Paul Among the People

Paul Among the People: The Apostle Reinterpreted and Reimagined in his Own Time
© 2010 Sarah Ruden
240 pages

Although liberal Quaker Sarah Ruden had heard criticisms of Paul all her life,  after becoming familiar with the culture of the Greco-Roman world through a career in translating classical works into contemporary English, she realized there was something missing in most people’s approach to Paul. They took no consideration of the culture in which he wrote,    not realizing that his criticisms of particular issues were deeply countercultural, even subversive,  in his time.  Ruden writes not as a theologian or an apologist (though she does seem to be fond of Paul despite his irritability and does-not-play-well-with-others qualities), but as a classicist who sees in Paul’s writings a markedly different appraisal and hope for humanity than in his contemporaries.  

It’s very easy for contemporary readers to take cheap shots at those who have gone before us, because they have values we don’t, so I appreciate Ruden taking Paul in his context seriously.    Most chapters in here open a door into the Greco-Roman world,   often a violent and abusive place. Take Paul’s condemnation of ‘revels’, for instance: a contemporary reader might harrumph that Paul is the quintessential stick in the mud,  a proto-Puritan who hates parties,   without realizing that the specific word he used referred to a custom of drunk young men going out wandering the streets and stirring  up trouble,  creating a literal orgy of violence as they robbed, raped, and even kidnapped those in their way.  His condemnation of homosexuality, too,  doesn’t refer to homosexuality as we know it, because current views of fixed orientations didn’t exist:    what was rife was the sexual abuse of social inferiors, especially young boys, by men who wanted to prove their standing –   and so fiercely did the Romans look down on the passive partners in these liaisons, forced or not, that men often raped other men to prove the rapists’ manliness.  Paul turned tables by attacking the instigators.  In another vein, Paul’s fashion advice to women on wearing veils within church reads more differently when one appreciates that appropriate clothing for women varied widely on class and standing:   wearing a head covering was considered a marker of high status, reserved for wives and widows, and women  who didn’t wear such coverings were either suspiciously unmarried,  adulterers,  or associated with prostitution. Paul’s admonition was a call for women to conduct themselves with dignity, as beloved children of God, even if the secular world forbade them that dignity because of their economic class or past misdeeds.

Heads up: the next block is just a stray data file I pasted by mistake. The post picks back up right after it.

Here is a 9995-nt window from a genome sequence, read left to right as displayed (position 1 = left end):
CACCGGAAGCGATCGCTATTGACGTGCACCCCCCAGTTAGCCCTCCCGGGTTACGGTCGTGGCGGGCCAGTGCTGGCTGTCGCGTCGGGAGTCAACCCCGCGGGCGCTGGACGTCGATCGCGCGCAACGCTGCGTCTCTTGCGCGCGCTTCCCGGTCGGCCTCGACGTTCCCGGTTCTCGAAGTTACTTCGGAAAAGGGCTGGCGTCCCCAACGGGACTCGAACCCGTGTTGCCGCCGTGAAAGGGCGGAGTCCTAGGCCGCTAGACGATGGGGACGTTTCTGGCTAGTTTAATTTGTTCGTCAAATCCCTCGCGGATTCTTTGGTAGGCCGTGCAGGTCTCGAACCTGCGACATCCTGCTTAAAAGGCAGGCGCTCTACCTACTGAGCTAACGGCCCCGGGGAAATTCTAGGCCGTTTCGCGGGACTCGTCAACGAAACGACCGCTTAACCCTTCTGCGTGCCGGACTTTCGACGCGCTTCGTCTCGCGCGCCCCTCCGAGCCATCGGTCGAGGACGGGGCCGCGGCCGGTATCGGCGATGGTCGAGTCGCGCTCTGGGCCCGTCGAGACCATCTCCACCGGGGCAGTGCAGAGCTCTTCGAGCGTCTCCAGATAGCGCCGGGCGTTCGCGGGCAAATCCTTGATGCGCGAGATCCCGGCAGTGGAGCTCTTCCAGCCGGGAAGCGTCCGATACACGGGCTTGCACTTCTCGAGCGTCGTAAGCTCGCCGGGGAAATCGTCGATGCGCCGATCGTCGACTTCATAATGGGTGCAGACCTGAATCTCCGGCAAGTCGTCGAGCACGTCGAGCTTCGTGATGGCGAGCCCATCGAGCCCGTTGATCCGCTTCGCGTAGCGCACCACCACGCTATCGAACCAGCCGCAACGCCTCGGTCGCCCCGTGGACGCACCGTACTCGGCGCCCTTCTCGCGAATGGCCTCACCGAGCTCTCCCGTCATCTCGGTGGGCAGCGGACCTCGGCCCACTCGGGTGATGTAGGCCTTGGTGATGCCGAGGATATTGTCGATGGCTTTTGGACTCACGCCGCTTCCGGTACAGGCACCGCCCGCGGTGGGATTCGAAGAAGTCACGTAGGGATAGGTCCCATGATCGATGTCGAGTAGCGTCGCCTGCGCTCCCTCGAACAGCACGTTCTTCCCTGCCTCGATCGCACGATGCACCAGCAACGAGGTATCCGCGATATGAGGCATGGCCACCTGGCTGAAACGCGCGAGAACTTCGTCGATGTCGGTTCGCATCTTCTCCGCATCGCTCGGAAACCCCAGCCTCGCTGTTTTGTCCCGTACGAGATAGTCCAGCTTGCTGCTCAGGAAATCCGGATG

Paul Among the People is of general interest, in part because it draws so much on Greco-Roman plays, oratory, and letters, creating a picture of the classical world in the midst of upheaval from within, both by the still-emerging empire and the new force of Christianity. I’ve never read another appraisal of Paul, so I don’t know how Ruden’s analysis of certain topics like secular authority compares against them, but I enjoyed her insight into the culture at the time. Paul’s under-the-belt punches at Roman society remind me of Jesus’ own rebukes — as when he condemns not only actions, but the spirit of said actions, the habits of mind that lead to vicious behavior. I’ll definitely be reading more of Ruden, as she has translations of The Aeneid and Augustine’s Confessions.

About smellincoffee

Citizen, librarian, reader with a boundless wonder for the world and a curiosity about all the beings inside it.
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2 Responses to Paul Among the People

  1. This sounds fascinating. Thanks for bringing it to my attention.

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